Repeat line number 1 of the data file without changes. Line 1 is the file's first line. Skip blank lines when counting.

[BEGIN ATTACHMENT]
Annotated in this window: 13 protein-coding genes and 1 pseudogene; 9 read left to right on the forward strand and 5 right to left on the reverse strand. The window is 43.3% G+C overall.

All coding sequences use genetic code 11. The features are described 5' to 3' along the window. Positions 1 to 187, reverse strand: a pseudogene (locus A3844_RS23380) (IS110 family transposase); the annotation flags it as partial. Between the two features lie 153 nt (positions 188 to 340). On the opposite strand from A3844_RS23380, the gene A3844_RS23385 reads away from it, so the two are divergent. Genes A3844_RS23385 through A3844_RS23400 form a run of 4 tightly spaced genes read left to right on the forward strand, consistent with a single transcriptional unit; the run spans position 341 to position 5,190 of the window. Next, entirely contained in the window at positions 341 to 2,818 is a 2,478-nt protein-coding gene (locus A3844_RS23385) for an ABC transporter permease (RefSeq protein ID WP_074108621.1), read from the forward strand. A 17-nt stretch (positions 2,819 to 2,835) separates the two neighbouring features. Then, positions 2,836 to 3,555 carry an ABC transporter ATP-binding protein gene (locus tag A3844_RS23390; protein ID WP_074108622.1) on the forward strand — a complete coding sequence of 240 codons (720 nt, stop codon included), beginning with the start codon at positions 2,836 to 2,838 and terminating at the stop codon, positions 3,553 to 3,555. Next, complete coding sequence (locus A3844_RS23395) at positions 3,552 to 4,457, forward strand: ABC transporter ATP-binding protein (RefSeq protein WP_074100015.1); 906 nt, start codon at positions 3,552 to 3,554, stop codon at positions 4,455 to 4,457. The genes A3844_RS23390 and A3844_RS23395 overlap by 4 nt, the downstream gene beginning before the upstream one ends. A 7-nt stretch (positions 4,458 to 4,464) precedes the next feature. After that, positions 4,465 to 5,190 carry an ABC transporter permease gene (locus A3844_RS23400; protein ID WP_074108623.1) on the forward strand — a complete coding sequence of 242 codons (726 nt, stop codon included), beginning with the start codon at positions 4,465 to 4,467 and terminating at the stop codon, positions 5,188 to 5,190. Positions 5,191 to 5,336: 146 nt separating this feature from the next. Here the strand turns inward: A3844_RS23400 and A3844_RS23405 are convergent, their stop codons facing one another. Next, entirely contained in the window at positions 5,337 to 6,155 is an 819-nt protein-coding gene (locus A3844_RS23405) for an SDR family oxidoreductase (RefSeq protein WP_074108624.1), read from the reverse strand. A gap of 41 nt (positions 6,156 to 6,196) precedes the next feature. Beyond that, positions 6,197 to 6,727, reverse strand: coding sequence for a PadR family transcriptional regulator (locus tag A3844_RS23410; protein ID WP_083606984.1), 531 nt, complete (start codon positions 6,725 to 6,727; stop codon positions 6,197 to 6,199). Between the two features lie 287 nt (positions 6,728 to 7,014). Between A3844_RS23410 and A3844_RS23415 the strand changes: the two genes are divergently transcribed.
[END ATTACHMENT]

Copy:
Annotated in this window: 13 protein-coding genes and 1 pseudogene; 9 read left to right on the forward strand and 5 right to left on the reverse strand. The window is 43.3% G+C overall.